How do you choose this profession? Jakob Hess tells how it came about for him
The profession of the farrier is hard and gets to the bones. In every type of weather he works outside, often unprotected against sun, wind and rain. In the winter, cold and moisture creep into his bones. In the summer, his skin burns and the heat can make a long working day a torture. Damage to his health is inevitable.
And not every horse is well-behaved enough to put its hoof out and let him do his work in peace. He cannot afford to be inattentive, the risk for himself and the animal is too high.
The customers are not always easy either. They all expect the best treatment for their horse, high precision in the work and of course flexibility. If the horse loses a shoe, the farrier should come as soon as possible – but how is that possible?
Who chooses this profession?
Jakob Hess did it many years ago. He has now been working in this profession for sixty-one years with a break of twelve years.
More than half a century has passed since he was fourteen years old when he was apprenticed to a farrier in the neighbourhood, and since 1975, he has been an independent master farrier.
Actually, he wanted to become a ship diesel mechanic, he freely admits. When nothing came of it and his parents wanted to get every eating child off the table as quickly as possible, as was customary at the time, he had no real choice – but he never regretted this decision.
He does not know how many horses he shoed in his life – there are simply too many.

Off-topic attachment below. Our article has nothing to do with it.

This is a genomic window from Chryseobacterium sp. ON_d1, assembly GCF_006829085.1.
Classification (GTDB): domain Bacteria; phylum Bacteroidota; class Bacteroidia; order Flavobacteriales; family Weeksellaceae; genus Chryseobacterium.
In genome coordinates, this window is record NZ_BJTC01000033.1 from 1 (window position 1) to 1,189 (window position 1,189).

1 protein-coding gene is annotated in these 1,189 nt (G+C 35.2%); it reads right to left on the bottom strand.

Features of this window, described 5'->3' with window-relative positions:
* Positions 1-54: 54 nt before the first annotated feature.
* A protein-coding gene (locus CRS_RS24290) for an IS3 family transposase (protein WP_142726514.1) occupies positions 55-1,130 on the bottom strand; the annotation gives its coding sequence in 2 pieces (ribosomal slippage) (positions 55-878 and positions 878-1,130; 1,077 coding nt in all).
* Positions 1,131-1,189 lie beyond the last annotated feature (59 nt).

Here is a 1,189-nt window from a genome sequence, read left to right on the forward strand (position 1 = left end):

You can see that a life of hard physical work lies behind him. But he has not lost his sense of humor about it.
With a mischievous look he sits opposite us and tells us with his own humor about his life, which up to earlier generations had always somehow to do with horses and makes us understand why he became happy as a farrier, even if it was not his dream job originally.
As if by chance, a piece of contemporary history opens up at the same time.
As so-called Russian-Germans, the parents founded their large family in Bessarabia. A total of twelve children were born, but only four of them survived.
His father was a horse dealer and cultivated a small piece of land. After the invasion of Poland and the outbreak of World War II, the family followed Hitler’s call “Home to the Reich” in 1941.
In the Darlingen district of Leipe in West Prussia, the parents received compensation for the land they had left behind and the two hundred horses that were now used as draft horses for cannons.
They got a settlement farm with about forty hectares of land. The expropriated Polish farmer had to perform forced labor on his own farm, Jakob tells.
He was born there in 1942, one year after his brother who had been born on the journey to Silesia. Soon after his birth, his father had to go to the front in the East, while his mother remained alone with her children and agriculture.
Some workhorses helped her with the field work. Two of these well-behaved workhorses also stood by her side when she had to leave the farm head over heels in January 1945 and had to flee to the West with the four children still alive and her old parents.
Without the horses they would never have made it, Jakob is sure of that. People and animals were totally emaciated and half frozen in this merciless winter, he remembers.
The trek of about 1000 carts and countless people on foot was very difficult, many died of hunger, cold or by aircraft bombings.
Jakob, by the time only three years old, remembers his thoughts in this desperate situation:
“I sat on the coach box, staring at the buttocks of the horses and thinking incessantly: Meat, meat, meat – I was so hungry!”
Fortunately, the faithful animals were not slaughtered, because they were not only supposed to bring the family to their destination after four months of flight, but also to make a considerable contribution to the survival of the family in the future.
At the same time, the early experiences also shaped Jacob’s relationship to horses.
How to proceed, you will read in the following two chapters.